D211 maintains policy after locker room access challenged in lawsuit
A lawsuit, filed jointly by the American Civil Liberties Union (ACLU) and Palatine High School transgender student Nova Maday, ‘18, was rejected on Jan. 23 by Cook County Judge Thomas Allen. This is the second ACLU lawsuit to demand unrestricted access to locker rooms against D211. The first, which was also rejected, regarded anonymous transgender Student A’s equal locker room access in 2015.
Currently, D211 handles locker room access for transgender students on a case-by-case basis.
Superintendent Daniel Cates described the evaluation process for how transgender students are given locker room accommodations. He said, “The Board of Education has adopted a position in which the administration will review each case individually, and depending on the individual complexion of a given case, access to the bathroom and locker room may be granted, with one important qualifier. If a student is granted access to the locker room of the identified gender, this student is asked to make an agreement and commitment to utilize a changing area when changing clothes.”
Accordingly, D211 granted Maday locker room access with the stipulation that she was to change in a curtained area, just as Student A was offered.
However, Maday and the ACLU demanded completely unrestricted locker room access, attempting to set a court precedent for future students.
Maday said in a statement released by the ACLU, “I just want to be treated like every other girl in our school… I just want to be able to get dressed for P.E. class without having to jump through a bunch of hoops.”
Conant students Nicole Brashears, ‘19, and Katherine Garcia, ‘18, believe transgender students should be allowed unrestricted locker room access.
Brashears said, “I feel like [limited locker room access] draws more attention to the transgender teen. This could result in possibly more harassment, which we wouldn’t want.”
Garcia said, “I think parents who are worried that this an attempt for someone to creep on their kids are not understanding of what it takes to become transgender. Once someone comes out as transgender, they typically face harsh judgment and undergo expensive and draining treatments. Transgender teenagers are committing to a permanent change and are not using it as some sort of excuse to creep on others.”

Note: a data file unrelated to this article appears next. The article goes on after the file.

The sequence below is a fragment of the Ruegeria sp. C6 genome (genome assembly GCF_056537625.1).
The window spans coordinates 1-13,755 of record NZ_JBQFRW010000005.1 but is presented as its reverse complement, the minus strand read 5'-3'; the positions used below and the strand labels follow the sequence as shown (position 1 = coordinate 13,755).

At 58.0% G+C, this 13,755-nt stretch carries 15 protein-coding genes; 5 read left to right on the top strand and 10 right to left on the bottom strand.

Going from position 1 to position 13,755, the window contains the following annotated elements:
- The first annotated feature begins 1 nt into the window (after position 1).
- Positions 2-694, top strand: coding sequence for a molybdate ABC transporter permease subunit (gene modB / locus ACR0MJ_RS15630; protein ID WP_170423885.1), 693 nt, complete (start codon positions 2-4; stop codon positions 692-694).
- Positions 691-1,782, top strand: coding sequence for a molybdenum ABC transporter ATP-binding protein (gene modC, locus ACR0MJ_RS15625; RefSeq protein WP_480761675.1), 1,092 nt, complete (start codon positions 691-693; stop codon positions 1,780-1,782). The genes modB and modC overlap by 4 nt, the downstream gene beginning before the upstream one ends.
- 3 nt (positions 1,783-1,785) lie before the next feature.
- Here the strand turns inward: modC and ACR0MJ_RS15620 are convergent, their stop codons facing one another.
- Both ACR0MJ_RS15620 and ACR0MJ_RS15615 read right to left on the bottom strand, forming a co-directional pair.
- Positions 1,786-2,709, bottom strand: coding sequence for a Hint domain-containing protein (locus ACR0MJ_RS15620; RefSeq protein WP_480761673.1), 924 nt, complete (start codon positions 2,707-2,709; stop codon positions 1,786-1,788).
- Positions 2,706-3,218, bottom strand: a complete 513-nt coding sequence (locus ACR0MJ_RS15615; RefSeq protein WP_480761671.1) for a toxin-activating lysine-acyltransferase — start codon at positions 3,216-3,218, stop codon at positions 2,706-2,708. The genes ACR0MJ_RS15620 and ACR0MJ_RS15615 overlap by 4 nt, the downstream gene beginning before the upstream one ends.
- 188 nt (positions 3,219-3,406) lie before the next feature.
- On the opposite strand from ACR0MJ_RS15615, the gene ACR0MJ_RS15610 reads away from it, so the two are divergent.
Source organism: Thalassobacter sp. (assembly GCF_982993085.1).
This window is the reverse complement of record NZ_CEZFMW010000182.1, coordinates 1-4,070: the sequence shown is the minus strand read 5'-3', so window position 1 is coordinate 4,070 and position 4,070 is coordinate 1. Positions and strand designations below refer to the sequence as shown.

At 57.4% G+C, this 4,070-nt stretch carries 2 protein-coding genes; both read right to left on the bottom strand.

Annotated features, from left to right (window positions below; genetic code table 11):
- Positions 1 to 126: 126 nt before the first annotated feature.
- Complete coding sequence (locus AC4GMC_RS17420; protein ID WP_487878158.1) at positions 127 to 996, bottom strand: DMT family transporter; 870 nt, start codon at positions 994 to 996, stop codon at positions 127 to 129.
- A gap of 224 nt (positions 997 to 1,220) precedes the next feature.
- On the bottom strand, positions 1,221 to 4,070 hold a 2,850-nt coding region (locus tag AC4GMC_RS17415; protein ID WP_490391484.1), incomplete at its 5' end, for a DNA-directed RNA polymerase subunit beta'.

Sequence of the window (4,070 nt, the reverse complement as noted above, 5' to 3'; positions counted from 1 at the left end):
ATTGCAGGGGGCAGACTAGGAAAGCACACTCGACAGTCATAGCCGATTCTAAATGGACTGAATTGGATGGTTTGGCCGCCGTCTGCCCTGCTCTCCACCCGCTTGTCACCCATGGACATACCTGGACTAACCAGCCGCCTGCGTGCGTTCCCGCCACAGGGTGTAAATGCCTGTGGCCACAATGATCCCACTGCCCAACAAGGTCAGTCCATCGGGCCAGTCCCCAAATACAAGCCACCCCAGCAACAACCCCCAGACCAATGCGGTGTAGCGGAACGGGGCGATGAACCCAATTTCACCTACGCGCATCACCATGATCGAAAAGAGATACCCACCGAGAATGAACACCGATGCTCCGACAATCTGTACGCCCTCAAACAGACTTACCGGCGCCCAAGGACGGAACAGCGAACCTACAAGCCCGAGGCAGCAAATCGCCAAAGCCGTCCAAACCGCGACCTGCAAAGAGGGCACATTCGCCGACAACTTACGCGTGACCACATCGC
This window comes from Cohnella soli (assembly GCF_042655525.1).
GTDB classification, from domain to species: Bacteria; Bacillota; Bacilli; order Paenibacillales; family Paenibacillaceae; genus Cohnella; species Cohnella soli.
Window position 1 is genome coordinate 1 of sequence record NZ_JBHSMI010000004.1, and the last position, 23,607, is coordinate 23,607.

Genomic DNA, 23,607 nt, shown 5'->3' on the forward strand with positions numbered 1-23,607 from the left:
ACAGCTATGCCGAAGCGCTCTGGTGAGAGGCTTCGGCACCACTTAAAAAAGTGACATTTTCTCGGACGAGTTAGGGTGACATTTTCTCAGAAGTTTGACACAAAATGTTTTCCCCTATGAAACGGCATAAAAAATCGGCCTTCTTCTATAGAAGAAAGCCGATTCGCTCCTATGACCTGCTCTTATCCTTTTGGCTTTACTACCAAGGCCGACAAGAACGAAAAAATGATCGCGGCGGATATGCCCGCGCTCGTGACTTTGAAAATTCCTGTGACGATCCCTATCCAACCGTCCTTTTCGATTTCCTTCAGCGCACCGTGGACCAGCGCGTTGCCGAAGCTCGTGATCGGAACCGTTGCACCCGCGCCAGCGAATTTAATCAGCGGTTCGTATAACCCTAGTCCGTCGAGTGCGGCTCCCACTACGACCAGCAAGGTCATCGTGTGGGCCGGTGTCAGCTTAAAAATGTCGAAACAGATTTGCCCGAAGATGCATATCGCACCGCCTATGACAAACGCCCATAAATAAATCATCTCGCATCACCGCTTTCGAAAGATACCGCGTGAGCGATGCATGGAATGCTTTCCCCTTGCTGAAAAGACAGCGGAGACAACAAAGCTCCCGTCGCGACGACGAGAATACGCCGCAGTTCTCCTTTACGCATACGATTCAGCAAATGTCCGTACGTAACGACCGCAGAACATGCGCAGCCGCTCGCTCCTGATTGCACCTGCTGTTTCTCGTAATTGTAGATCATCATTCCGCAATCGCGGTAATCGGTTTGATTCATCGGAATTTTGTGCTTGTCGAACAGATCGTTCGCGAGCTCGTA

Despite Maday and the ACLU’s position, D211 asserts that their stance is most fair to all students and provides appropriate support for transgender students.
Board member Peter Dombrowski added that D211 wants to ensure that students feel safe reaching out for help if they need accommodations. He said, “If at anytime any student is in a situation, please seek out a staff member. There are many resources in place to ensure that every student is in a safe learning environment.”
Cates said, “Each transgender student who requests access to facilities that are consistent with a student’s gender identity is considered. When this identity differs from the individual’s gender at birth, they have the support of an individual support team.” This team is comprised of school faculty such as teachers and counselors.
Parents for Privacy, a parent group advocating for no locker room access for transgender students, is rallying against D211’s policy.
Parents for Privacy Spokesperson Vicki Wilson said, “Our stance is accommodate but not violate because it is extremely unreasonable to tell girls that they must feel comfortable with a biological anatomical boy walking around. A simple solution that protects and respects everyone equally is to provide an accommodation outside the designated locker room.”
To oppose D211’s restricted locker room access policy, Parents for Privacy filed a lawsuit in May 2016. In early January, their lawsuit was rejected by U.S. District Court Judge Jorge Alonso, reaffirming D211’s stance of restricted locker room access.
Despite the rejection of the ACLU and Parents for Privacy lawsuits, both groups continue their efforts.
Wilson said, “Parents for Privacy will continue to fight for the comfort and rights of all students, but within reason. It shouldn’t be the school district’s decisions to decide when girls are exposed to the male anatomy.”
LGBTQ and HIV Project Director of the ACLU of Illinois John A. Knight said in an ACLU statement, “We are consulting with our client in order to decide how to move forward in the case in light of this decision.”
In response to the efforts, Cates said, “We will vigorously defend and protect compassionate, fair and equitable support for all students, and, at the same time, we continue to defend our supports for transgender students at the federal level.”